After a day of walking around the city of taxation without representation in the sweltering heat and ninety percent humidity, the feeling was one of understanding. After foraging through all the jagged, struggling, persevering cities which bid us welcome we found ourselves face to face with the symbols of American culture. Walking from the Lincoln memorial, to the Washington monument, past the Vietnam Memorial and the new WWII memorial, I couldn't help but marvel at feelings invoked in myself, the french family standing next to me, and the group of 100 Koreans as we all stood there together watching the Washington monument and the dome of capitol hill in the background.
In spite of the stalinesque WWII monument (built in 2004!?) the smell of recession lurks even here, and the further away from Constitution park we walked, the more Washington DC began to look like many of the cities we've been to.
By the time we got to U street where we were to play in the Velvet lounge, we were very much at home in the familiar dingy street where the empty lots and tattoo parlors take up the space between the bars, and the cars alternate between massive SUV's with gold rims and 24 inch subs and rusty honda accords with loud (missing?) mufflers.

As we began to set up for the evening it seemed that the lineup had changed from an experimental electronic evening, to a local death-metal show with us and one other noise art duo to bring variety to the stage. Unfortunately, in the small-time circuit which we find ourselves, this isn't the first time its happened; earlier experience has taught us that in this predicament we should not play after the death metal- if for no other reason than to spare the 4 people who came to see us. After arranging to play first, we had the luxury of a sound check (probably the only real benefit of being the opening act.) While still configuring the mysteries of the current PA system, we were called downstairs by the bouncer, claiming there is someone here to see a certain Tommy...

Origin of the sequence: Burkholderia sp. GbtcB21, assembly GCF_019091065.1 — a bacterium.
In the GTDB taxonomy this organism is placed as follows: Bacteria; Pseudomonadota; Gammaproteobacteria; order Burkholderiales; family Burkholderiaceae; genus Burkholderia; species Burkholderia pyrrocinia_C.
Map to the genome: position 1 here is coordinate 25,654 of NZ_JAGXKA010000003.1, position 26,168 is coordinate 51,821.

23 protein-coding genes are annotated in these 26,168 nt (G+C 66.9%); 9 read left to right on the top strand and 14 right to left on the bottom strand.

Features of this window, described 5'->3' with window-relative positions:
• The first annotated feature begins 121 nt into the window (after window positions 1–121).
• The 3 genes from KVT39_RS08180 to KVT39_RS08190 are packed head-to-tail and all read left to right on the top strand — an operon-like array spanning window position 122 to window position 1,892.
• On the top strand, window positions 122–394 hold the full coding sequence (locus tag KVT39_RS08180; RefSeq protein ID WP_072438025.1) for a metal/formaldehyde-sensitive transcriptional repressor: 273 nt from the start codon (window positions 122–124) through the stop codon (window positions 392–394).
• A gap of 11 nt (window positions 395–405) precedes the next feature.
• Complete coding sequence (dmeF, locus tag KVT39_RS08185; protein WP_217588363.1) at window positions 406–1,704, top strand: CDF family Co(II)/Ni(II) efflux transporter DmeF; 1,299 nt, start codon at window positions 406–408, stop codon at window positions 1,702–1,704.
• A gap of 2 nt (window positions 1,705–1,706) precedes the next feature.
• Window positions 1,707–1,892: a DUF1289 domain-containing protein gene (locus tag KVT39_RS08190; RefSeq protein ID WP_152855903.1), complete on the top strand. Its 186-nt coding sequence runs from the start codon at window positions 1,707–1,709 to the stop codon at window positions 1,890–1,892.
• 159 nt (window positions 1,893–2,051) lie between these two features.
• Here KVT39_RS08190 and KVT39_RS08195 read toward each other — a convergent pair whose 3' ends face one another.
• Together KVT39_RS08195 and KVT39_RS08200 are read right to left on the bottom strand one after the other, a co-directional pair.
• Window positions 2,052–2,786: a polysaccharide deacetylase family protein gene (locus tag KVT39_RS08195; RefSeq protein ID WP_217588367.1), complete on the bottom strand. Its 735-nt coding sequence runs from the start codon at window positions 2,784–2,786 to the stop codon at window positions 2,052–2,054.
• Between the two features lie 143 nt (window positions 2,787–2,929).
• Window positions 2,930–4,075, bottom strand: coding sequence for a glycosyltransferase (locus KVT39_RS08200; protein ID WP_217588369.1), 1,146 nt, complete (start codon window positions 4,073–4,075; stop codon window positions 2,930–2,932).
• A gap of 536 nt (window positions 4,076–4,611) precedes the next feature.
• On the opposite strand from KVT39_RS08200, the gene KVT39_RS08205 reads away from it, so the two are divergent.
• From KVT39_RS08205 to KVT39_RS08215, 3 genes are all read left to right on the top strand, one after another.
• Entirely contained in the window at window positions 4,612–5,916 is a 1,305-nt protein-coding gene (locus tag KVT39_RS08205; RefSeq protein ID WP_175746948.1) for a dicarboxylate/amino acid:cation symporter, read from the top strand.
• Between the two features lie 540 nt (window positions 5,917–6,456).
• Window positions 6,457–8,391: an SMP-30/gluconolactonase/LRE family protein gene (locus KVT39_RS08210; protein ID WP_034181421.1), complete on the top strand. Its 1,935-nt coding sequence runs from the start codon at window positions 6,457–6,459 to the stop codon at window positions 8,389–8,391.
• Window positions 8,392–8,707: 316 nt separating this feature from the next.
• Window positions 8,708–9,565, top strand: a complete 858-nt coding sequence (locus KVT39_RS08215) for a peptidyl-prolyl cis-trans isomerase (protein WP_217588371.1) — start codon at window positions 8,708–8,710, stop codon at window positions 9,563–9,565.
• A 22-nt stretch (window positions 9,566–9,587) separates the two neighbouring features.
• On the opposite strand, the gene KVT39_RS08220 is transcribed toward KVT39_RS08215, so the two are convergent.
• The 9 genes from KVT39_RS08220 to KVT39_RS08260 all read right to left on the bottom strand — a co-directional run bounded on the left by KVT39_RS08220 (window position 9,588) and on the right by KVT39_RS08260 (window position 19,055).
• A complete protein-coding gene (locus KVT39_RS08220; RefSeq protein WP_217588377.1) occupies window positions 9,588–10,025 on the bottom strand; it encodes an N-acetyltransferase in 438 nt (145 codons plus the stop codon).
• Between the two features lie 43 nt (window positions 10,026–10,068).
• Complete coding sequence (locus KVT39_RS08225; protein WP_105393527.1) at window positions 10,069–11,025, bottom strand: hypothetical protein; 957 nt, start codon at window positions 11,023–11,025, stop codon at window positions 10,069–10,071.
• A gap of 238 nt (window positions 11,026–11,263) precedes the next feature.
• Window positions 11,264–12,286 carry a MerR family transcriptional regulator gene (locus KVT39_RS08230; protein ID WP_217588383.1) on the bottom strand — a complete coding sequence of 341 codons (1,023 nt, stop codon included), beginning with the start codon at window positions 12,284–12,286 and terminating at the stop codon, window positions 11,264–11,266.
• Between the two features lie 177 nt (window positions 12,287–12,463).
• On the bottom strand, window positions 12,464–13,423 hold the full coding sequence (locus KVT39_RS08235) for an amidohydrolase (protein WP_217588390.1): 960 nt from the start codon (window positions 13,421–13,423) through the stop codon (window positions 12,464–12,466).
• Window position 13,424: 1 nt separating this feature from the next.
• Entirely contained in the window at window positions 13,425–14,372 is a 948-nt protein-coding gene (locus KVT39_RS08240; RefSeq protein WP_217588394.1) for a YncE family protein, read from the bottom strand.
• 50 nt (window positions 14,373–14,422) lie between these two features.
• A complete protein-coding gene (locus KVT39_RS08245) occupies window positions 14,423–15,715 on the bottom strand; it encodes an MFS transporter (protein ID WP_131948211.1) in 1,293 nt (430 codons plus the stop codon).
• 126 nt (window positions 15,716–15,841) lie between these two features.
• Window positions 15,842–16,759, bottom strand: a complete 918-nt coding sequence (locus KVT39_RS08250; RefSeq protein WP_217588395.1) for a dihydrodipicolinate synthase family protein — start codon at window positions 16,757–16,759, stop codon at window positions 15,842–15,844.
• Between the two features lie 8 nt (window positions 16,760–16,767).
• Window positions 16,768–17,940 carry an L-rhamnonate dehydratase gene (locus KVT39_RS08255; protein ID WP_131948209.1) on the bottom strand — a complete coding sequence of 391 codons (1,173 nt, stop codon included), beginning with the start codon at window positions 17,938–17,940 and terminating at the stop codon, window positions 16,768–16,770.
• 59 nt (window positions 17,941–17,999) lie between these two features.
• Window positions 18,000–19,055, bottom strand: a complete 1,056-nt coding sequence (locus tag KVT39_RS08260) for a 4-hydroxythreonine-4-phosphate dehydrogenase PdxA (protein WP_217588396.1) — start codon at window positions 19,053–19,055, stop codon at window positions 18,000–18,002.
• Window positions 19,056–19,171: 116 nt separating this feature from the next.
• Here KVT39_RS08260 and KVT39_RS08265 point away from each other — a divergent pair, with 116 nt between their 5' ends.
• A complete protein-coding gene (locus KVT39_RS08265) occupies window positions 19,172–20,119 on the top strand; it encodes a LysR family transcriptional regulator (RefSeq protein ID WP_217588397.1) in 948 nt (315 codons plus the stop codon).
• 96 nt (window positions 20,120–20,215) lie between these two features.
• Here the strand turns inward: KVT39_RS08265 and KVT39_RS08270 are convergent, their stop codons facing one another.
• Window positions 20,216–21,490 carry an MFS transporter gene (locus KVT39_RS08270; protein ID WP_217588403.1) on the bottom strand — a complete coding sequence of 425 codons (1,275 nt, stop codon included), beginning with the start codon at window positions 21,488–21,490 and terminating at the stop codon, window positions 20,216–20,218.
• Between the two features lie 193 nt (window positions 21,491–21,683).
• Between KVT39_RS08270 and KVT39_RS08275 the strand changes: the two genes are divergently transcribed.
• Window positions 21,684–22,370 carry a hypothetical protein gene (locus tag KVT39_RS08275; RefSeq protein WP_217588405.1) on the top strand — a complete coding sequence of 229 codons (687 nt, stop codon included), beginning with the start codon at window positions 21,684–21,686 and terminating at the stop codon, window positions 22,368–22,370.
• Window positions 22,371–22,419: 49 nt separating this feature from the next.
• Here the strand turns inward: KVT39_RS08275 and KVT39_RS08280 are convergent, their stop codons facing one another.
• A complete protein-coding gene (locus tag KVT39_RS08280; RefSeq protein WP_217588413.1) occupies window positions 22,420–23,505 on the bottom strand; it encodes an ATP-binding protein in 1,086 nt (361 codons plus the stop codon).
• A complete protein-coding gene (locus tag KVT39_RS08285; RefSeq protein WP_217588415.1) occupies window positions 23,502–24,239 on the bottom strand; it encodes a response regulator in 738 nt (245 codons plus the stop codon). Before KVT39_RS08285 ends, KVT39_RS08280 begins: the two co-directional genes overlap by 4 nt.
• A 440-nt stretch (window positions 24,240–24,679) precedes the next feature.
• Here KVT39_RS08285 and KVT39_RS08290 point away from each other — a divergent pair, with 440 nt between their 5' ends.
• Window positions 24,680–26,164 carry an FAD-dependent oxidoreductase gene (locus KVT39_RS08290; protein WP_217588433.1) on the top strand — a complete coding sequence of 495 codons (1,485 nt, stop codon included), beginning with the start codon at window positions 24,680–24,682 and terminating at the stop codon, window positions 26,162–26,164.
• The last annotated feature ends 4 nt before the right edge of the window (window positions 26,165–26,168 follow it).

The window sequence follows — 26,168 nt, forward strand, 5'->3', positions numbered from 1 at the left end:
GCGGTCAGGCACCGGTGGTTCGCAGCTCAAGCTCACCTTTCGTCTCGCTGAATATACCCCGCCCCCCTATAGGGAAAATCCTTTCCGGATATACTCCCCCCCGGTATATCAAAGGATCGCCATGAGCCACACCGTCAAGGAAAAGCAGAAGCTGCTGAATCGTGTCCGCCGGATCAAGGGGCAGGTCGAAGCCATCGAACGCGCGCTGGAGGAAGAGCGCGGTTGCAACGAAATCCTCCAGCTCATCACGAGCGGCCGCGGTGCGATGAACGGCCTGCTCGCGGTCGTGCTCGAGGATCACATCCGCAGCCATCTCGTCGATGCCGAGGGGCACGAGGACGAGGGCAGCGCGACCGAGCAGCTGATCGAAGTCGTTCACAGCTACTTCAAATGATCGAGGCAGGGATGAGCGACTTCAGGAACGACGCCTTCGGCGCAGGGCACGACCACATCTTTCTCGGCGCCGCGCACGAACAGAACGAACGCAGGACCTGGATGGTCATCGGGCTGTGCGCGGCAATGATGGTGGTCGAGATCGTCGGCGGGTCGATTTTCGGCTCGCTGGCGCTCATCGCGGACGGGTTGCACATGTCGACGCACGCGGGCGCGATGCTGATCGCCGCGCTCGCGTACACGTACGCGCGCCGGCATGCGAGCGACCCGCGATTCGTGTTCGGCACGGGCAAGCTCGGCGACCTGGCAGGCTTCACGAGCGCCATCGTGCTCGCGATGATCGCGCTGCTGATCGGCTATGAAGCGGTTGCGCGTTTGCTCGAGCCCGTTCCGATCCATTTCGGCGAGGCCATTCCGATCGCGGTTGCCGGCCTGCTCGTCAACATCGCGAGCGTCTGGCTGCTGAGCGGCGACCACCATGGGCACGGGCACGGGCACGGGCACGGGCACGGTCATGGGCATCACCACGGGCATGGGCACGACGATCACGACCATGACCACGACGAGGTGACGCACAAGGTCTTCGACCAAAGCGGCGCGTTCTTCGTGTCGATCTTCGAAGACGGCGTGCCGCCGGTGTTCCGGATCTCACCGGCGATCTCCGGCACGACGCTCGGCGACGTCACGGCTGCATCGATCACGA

It was Michelle. All the way from Minneapolis. Apparently, my sister has just left her comfortable predictable life to pursue an opportunity in the equestrian world of Virginia and happened to be close enough to DC to surprise us! All of these things together held the promise of a truly unique event.

As we crawled to the small stage on the second floor, most of the metalheads quietly drifted downstairs to the bar to wait for the real music. But as our first song filled the PA with heavy distortion, the hall began to fill. By the time we quoted Kurt Kobain's "but I can't see you every night..." everyone from the bar was upstairs again. As the last bass note ended, a thick infinite silence filled the space; no one knew what to do, or what had just happened. Slowly, someone in the back began to clap. More people joined in. we couldn't see their faces, but we could hear them. someone whooped. We realized at once that our little oiled machine is working, even in the face of the long haired, short lived mosh pit lovers. By the time we finished our set with I can't deny it, there was a pulsating unity of everyone in the club, lots of moving heads and hips, and an overall slightly pop drunk joy.

Later, packing and taking turns keeping an eye on our merch table, we were still surprised to see t-shirts & buttons finding their new homes in DC. Lots of people came to congratulate us and tell us what they thought, what it meant to them, express their frustration that we had no Cd's and promise to stay in touch.

At 3am, we rolled into a kebab joint down the street from the Velvet and filled up on a strange mix of Mediterranean goods. We quietly walked into Tamar & Uri's studio. We slept deeply, dreaming that we too had a long dark hair, an old slayer T shirt and a secret love of pop music.